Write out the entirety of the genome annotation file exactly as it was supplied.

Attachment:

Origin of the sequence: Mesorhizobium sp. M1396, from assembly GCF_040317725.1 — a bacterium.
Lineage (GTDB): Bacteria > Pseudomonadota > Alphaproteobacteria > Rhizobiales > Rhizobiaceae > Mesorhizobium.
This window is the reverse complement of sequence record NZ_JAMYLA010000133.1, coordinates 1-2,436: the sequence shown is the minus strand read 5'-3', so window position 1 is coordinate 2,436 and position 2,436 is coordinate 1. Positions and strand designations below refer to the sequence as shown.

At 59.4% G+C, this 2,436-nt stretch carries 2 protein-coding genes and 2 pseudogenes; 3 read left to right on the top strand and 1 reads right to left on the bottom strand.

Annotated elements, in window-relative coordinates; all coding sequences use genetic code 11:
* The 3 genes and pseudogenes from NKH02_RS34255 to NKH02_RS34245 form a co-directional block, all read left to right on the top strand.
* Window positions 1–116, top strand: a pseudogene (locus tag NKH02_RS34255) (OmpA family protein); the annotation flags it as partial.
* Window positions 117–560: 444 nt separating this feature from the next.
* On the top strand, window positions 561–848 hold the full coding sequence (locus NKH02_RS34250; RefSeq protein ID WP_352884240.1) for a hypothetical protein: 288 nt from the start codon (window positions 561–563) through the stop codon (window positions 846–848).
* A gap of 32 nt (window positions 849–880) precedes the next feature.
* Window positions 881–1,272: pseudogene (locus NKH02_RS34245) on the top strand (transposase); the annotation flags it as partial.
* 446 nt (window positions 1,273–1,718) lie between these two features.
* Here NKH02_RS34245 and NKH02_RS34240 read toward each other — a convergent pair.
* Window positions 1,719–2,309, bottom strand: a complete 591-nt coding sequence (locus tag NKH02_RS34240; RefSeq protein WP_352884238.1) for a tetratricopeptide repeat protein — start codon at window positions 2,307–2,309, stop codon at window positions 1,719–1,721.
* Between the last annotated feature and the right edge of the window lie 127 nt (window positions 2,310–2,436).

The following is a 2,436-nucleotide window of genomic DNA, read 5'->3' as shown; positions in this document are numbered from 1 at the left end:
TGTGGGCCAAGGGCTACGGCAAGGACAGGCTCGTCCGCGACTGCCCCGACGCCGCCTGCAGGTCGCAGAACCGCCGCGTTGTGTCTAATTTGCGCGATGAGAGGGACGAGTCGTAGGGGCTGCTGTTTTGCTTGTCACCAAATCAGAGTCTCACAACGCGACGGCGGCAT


Origin of the sequence: Mesorhizobium sp. M1396, from assembly GCF_040317725.1 — a bacterium.
Lineage (GTDB): Bacteria > Pseudomonadota > Alphaproteobacteria > Rhizobiales > Rhizobiaceae > Mesorhizobium.
This window is the reverse complement of sequence record NZ_JAMYLA010000133.1, coordinates 1-2,436: the sequence shown is the minus strand read 5'-3', so window position 1 is coordinate 2,436 and position 2,436 is coordinate 1. Positions and strand designations below refer to the sequence as shown.

At 59.4% G+C, this 2,436-nt stretch carries 2 protein-coding genes and 2 pseudogenes; 3 read left to right on the top strand and 1 reads right to left on the bottom strand.

Annotated elements, in window-relative coordinates; all coding sequences use genetic code 11:
* The 3 genes and pseudogenes from NKH02_RS34255 to NKH02_RS34245 form a co-directional block, all read left to right on the top strand.
* Window positions 1–116, top strand: a pseudogene (locus tag NKH02_RS34255) (OmpA family protein); the annotation flags it as partial.
* Window positions 117–560: 444 nt separating this feature from the next.
* On the top strand, window positions 561–848 hold the full coding sequence (locus NKH02_RS34250; RefSeq protein ID WP_352884240.1) for a hypothetical protein: 288 nt from the start codon (window positions 561–563) through the stop codon (window positions 846–848).
* A gap of 32 nt (window positions 849–880) precedes the next feature.
* Window positions 881–1,272: pseudogene (locus NKH02_RS34245) on the top strand (transposase); the annotation flags it as partial.
* 446 nt (window positions 1,273–1,718) lie between these two features.
* Here NKH02_RS34245 and NKH02_RS34240 read toward each other — a convergent pair.
* Window positions 1,719–2,309, bottom strand: a complete 591-nt coding sequence (locus tag NKH02_RS34240; RefSeq protein WP_352884238.1) for a tetratricopeptide repeat protein — start codon at window positions 2,307–2,309, stop codon at window positions 1,719–1,721.
* Between the last annotated feature and the right edge of the window lie 127 nt (window positions 2,310–2,436).

The following is a 2,436-nucleotide window of genomic DNA, read 5'->3' as shown; positions in this document are numbered from 1 at the left end:
TGTGGGCCAAGGGCTACGGCAAGGACAGGCTCGTCCGCGACTGCCCCGACGCCGCCTGCAGGTCGCAGAACCGCCGCGTTGTGTCTAATTTGCGCGATGAGAGGGACGAGTCGTAGGGGCTGCTGTTTTGCTTGTCACCAAATCAGAGTCTCACAACGCGACGGCGGCAT